Men prefer dark nipples?
Thank goodness Victoria University’s $60,000 “Eyelink 1000” eye-tracking device was available recently to psychology PhD student Barnaby Dixson, for now we have more clarity on what, exactly, men think of women’s breasts.
Dixson recruited men to look at images of naked images of women that were digitally altered to increase or decrease the size of her bust and the color of her areola (the ring around the nipples). In keeping with evolutionary theory and previous experiments on men’s breast size preferences, Dixson hypothesized that guys would gaze longer at larger breasts and prefer light areolae. Fair to light pigmented areolae and nipples would be considered sexier, he reasoned, because these hormonally-sensitive features darken with pregnancy and with age. He also asked the guys to rate the attractiveness of each photo.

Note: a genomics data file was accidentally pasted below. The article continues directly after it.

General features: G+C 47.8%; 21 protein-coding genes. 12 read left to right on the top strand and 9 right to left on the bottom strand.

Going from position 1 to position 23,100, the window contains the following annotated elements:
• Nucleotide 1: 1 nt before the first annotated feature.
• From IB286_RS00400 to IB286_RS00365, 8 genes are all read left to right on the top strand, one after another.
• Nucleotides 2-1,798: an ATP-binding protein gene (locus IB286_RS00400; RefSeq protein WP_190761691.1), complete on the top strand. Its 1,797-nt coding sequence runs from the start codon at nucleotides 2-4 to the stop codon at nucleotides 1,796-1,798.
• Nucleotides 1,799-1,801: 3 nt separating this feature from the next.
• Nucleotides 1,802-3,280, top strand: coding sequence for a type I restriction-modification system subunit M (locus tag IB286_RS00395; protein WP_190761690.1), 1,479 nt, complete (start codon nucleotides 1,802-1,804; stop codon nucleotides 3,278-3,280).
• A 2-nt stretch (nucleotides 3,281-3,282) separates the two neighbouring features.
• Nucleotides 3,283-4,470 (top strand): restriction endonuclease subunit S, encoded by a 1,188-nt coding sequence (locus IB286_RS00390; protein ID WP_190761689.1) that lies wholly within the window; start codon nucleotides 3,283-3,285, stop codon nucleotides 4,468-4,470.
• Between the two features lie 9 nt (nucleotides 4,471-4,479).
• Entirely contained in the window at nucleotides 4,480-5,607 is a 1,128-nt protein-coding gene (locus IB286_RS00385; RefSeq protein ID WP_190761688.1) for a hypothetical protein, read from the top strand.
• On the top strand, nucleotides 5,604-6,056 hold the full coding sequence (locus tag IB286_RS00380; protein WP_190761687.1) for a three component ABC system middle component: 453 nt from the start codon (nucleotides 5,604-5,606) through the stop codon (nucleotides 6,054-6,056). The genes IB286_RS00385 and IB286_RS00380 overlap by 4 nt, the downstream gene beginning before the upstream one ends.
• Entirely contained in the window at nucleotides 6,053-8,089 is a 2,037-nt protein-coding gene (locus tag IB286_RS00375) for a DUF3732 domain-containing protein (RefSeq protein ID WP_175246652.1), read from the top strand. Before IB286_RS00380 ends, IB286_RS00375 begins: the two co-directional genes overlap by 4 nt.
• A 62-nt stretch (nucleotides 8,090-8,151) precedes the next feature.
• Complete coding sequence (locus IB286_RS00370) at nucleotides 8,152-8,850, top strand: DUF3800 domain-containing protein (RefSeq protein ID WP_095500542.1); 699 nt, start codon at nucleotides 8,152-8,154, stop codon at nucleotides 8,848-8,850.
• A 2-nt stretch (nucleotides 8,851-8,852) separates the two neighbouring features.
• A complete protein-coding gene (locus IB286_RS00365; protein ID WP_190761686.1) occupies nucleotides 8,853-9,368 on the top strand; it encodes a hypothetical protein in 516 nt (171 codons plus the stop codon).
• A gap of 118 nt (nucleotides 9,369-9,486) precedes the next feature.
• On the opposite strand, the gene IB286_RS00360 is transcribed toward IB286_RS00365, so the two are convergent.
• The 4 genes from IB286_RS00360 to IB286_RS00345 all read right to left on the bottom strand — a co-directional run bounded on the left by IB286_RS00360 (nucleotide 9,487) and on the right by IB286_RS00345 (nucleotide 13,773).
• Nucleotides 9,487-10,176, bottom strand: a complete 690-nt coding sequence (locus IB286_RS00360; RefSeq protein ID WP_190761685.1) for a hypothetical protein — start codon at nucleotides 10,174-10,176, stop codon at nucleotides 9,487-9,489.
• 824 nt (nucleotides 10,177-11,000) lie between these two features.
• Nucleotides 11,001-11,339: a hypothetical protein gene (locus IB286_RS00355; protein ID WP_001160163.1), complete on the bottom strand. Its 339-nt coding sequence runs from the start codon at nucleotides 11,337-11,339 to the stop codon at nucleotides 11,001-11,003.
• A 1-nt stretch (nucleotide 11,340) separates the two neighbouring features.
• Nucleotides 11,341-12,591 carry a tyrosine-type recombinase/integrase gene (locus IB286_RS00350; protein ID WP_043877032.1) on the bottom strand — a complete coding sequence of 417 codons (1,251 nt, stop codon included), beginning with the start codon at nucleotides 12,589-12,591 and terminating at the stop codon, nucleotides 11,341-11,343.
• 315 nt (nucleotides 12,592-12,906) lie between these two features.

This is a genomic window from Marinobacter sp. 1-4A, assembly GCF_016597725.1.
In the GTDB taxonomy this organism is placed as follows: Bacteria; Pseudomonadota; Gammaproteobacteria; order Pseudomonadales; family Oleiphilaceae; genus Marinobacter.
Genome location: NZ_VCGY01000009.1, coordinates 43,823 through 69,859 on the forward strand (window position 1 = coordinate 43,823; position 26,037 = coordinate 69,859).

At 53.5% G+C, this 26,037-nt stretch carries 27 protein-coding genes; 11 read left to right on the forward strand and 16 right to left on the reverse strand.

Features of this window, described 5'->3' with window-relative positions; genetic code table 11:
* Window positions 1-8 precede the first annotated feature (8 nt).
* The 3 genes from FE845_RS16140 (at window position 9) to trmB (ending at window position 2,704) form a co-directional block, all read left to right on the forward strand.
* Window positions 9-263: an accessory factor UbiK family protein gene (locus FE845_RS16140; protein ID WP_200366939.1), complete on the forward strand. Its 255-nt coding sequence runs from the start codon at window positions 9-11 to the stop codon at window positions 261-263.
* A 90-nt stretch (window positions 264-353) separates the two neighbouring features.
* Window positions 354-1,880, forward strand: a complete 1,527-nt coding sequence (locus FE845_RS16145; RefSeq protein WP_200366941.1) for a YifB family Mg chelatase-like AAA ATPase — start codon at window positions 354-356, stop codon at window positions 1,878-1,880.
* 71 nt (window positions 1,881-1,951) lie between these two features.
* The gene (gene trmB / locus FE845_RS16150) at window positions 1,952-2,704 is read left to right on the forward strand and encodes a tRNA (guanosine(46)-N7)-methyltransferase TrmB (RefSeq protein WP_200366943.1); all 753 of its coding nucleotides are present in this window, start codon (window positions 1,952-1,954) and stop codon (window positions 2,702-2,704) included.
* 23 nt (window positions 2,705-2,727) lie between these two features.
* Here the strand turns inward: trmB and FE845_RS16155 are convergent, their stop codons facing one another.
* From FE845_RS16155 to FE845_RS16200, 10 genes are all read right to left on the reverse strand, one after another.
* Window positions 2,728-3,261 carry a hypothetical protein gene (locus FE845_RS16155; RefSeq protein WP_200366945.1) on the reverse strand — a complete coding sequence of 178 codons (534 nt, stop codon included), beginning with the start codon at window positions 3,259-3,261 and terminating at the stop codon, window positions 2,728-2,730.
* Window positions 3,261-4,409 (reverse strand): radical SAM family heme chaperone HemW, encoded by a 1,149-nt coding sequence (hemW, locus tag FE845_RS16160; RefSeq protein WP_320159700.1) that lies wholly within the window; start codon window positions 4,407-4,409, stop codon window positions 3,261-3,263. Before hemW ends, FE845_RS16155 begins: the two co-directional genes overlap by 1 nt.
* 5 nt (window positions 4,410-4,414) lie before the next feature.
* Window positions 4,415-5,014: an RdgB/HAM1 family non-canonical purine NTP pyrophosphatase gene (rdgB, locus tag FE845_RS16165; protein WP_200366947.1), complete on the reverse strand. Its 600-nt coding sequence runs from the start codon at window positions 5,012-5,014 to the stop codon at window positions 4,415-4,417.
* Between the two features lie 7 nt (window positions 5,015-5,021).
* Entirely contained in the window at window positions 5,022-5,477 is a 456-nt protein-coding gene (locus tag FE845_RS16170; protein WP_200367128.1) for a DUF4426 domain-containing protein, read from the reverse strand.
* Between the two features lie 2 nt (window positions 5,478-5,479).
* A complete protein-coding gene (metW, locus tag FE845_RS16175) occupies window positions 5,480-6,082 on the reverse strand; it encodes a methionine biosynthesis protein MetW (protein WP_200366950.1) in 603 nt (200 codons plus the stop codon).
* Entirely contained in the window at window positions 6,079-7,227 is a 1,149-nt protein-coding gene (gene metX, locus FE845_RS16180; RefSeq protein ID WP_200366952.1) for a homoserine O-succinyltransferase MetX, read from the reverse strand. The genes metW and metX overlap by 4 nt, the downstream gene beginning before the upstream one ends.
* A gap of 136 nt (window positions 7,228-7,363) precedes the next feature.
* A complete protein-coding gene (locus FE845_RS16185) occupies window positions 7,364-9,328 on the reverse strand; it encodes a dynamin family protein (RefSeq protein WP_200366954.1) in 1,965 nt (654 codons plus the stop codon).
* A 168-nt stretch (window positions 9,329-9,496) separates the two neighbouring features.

But the results weren’t exactly as expected.
Turns out that men did indeed rate women with medium-sized and large breasts as more attractive than women with small breasts. But variation in breast size did not affect their eye movements — they were just as likely to fixate on small breasts as large ones, and for the same number of times.
And the nipple data was even more shocking. The first thing men fixed their gaze on was women’s areolae. And while they fixed their gaze just as often and as long on pale nipples as dark ones, the majority expressed a distinct preference for dark areolae. Dark nipples appear to play a significant role in men’s judgments of women’s attractiveness.
Like large breasts, Dixson reasoned, dark areolae suggest sexual maturity. Yes, older and pregnant women have darker nipples than younger women, but those pigment changes also come from hormones that suggest fertility — high levels of estrogen and progesterone.
Is a successful line of nipple and areolae blush in this PhD student’s future?